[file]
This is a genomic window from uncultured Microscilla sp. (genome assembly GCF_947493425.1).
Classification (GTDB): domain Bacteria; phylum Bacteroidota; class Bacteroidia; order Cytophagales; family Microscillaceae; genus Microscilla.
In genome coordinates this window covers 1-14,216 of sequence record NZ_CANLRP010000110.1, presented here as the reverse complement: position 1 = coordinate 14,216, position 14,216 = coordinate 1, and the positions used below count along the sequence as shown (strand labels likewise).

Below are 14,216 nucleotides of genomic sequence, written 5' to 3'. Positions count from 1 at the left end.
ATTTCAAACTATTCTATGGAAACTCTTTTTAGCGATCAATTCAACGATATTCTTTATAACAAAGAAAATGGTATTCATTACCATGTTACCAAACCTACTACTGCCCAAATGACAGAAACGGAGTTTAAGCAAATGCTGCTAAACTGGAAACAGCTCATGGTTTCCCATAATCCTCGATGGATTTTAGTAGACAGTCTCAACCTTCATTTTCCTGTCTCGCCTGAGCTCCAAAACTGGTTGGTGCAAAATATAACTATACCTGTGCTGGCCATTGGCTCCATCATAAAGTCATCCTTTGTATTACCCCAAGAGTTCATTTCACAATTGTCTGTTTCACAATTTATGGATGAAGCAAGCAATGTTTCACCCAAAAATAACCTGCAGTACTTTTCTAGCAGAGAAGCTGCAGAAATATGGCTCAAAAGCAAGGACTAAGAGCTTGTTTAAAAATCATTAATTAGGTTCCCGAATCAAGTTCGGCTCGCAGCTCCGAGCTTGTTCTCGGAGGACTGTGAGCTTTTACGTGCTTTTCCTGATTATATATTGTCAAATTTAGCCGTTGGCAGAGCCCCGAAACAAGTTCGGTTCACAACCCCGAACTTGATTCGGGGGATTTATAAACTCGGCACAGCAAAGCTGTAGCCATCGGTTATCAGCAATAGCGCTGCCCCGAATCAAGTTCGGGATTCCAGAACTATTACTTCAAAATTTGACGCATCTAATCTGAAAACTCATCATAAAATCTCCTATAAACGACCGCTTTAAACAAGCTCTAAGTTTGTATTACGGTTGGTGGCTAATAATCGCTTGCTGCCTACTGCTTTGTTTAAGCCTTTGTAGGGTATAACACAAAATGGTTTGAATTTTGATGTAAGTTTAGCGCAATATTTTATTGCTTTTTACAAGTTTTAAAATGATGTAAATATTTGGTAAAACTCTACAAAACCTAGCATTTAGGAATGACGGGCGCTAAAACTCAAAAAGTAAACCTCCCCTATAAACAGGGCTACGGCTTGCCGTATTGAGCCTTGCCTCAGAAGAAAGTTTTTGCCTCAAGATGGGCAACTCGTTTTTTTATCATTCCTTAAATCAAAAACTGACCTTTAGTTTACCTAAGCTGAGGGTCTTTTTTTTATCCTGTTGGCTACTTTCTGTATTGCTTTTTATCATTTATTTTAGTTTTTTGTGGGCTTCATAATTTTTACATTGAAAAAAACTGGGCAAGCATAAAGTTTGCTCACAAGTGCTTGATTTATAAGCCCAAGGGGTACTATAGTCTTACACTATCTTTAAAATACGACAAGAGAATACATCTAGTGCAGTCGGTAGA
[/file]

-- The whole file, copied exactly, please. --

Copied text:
This is a genomic window from uncultured Microscilla sp. (genome assembly GCF_947493425.1).
Classification (GTDB): domain Bacteria; phylum Bacteroidota; class Bacteroidia; order Cytophagales; family Microscillaceae; genus Microscilla.
In genome coordinates this window covers 1-14,216 of sequence record NZ_CANLRP010000110.1, presented here as the reverse complement: position 1 = coordinate 14,216, position 14,216 = coordinate 1, and the positions used below count along the sequence as shown (strand labels likewise).

Below are 14,216 nucleotides of genomic sequence, written 5' to 3'. Positions count from 1 at the left end.
ATTTCAAACTATTCTATGGAAACTCTTTTTAGCGATCAATTCAACGATATTCTTTATAACAAAGAAAATGGTATTCATTACCATGTTACCAAACCTACTACTGCCCAAATGACAGAAACGGAGTTTAAGCAAATGCTGCTAAACTGGAAACAGCTCATGGTTTCCCATAATCCTCGATGGATTTTAGTAGACAGTCTCAACCTTCATTTTCCTGTCTCGCCTGAGCTCCAAAACTGGTTGGTGCAAAATATAACTATACCTGTGCTGGCCATTGGCTCCATCATAAAGTCATCCTTTGTATTACCCCAAGAGTTCATTTCACAATTGTCTGTTTCACAATTTATGGATGAAGCAAGCAATGTTTCACCCAAAAATAACCTGCAGTACTTTTCTAGCAGAGAAGCTGCAGAAATATGGCTCAAAAGCAAGGACTAAGAGCTTGTTTAAAAATCATTAATTAGGTTCCCGAATCAAGTTCGGCTCGCAGCTCCGAGCTTGTTCTCGGAGGACTGTGAGCTTTTACGTGCTTTTCCTGATTATATATTGTCAAATTTAGCCGTTGGCAGAGCCCCGAAACAAGTTCGGTTCACAACCCCGAACTTGATTCGGGGGATTTATAAACTCGGCACAGCAAAGCTGTAGCCATCGGTTATCAGCAATAGCGCTGCCCCGAATCAAGTTCGGGATTCCAGAACTATTACTTCAAAATTTGACGCATCTAATCTGAAAACTCATCATAAAATCTCCTATAAACGACCGCTTTAAACAAGCTCTAAGTTTGTATTACGGTTGGTGGCTAATAATCGCTTGCTGCCTACTGCTTTGTTTAAGCCTTTGTAGGGTATAACACAAAATGGTTTGAATTTTGATGTAAGTTTAGCGCAATATTTTATTGCTTTTTACAAGTTTTAAAATGATGTAAATATTTGGTAAAACTCTACAAAACCTAGCATTTAGGAATGACGGGCGCTAAAACTCAAAAAGTAAACCTCCCCTATAAACAGGGCTACGGCTTGCCGTATTGAGCCTTGCCTCAGAAGAAAGTTTTTGCCTCAAGATGGGCAACTCGTTTTTTTATCATTCCTTAAATCAAAAACTGACCTTTAGTTTACCTAAGCTGAGGGTCTTTTTTTTATCCTGTTGGCTACTTTCTGTATTGCTTTTTATCATTTATTTTAGTTTTTTGTGGGCTTCATAATTTTTACATTGAAAAAAACTGGGCAAGCATAAAGTTTGCTCACAAGTGCTTGATTTATAAGCCCAAGGGGTACTATAGTCTTACACTATCTTTAAAATACGACAAGAGAATACATCTAGTGCAGTCGGTAGA